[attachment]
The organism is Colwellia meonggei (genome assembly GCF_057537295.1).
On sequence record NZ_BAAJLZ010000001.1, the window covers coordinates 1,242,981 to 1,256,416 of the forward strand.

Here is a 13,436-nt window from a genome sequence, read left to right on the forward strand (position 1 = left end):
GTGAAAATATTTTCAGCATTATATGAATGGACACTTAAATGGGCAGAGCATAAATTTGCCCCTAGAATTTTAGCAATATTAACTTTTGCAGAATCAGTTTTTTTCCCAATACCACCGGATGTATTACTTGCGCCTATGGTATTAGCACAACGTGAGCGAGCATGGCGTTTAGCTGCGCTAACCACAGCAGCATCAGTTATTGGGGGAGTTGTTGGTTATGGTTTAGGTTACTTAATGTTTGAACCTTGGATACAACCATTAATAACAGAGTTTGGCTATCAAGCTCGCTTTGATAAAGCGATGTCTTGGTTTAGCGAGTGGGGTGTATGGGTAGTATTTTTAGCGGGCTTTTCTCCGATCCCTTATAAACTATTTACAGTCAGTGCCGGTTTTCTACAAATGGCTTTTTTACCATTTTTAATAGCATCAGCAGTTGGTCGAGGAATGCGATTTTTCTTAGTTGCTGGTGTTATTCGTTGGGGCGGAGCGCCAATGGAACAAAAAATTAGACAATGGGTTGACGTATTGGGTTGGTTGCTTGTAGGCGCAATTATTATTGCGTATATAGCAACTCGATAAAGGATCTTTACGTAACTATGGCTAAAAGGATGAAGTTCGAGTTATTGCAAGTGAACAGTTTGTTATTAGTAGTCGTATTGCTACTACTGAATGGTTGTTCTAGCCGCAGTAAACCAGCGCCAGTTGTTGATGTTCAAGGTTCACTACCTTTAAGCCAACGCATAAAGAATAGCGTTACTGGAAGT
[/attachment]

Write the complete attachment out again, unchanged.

The organism is Colwellia meonggei (genome assembly GCF_057537295.1).
On sequence record NZ_BAAJLZ010000001.1, the window covers coordinates 1,242,981 to 1,256,416 of the forward strand.

Here is a 13,436-nt window from a genome sequence, read left to right on the forward strand (position 1 = left end):
GTGAAAATATTTTCAGCATTATATGAATGGACACTTAAATGGGCAGAGCATAAATTTGCCCCTAGAATTTTAGCAATATTAACTTTTGCAGAATCAGTTTTTTTCCCAATACCACCGGATGTATTACTTGCGCCTATGGTATTAGCACAACGTGAGCGAGCATGGCGTTTAGCTGCGCTAACCACAGCAGCATCAGTTATTGGGGGAGTTGTTGGTTATGGTTTAGGTTACTTAATGTTTGAACCTTGGATACAACCATTAATAACAGAGTTTGGCTATCAAGCTCGCTTTGATAAAGCGATGTCTTGGTTTAGCGAGTGGGGTGTATGGGTAGTATTTTTAGCGGGCTTTTCTCCGATCCCTTATAAACTATTTACAGTCAGTGCCGGTTTTCTACAAATGGCTTTTTTACCATTTTTAATAGCATCAGCAGTTGGTCGAGGAATGCGATTTTTCTTAGTTGCTGGTGTTATTCGTTGGGGCGGAGCGCCAATGGAACAAAAAATTAGACAATGGGTTGACGTATTGGGTTGGTTGCTTGTAGGCGCAATTATTATTGCGTATATAGCAACTCGATAAAGGATCTTTACGTAACTATGGCTAAAAGGATGAAGTTCGAGTTATTGCAAGTGAACAGTTTGTTATTAGTAGTCGTATTGCTACTACTGAATGGTTGTTCTAGCCGCAGTAAACCAGCGCCAGTTGTTGATGTTCAAGGTTCACTACCTTTAAGCCAACGCATAAAGAATAGCGTTACTGGAAGT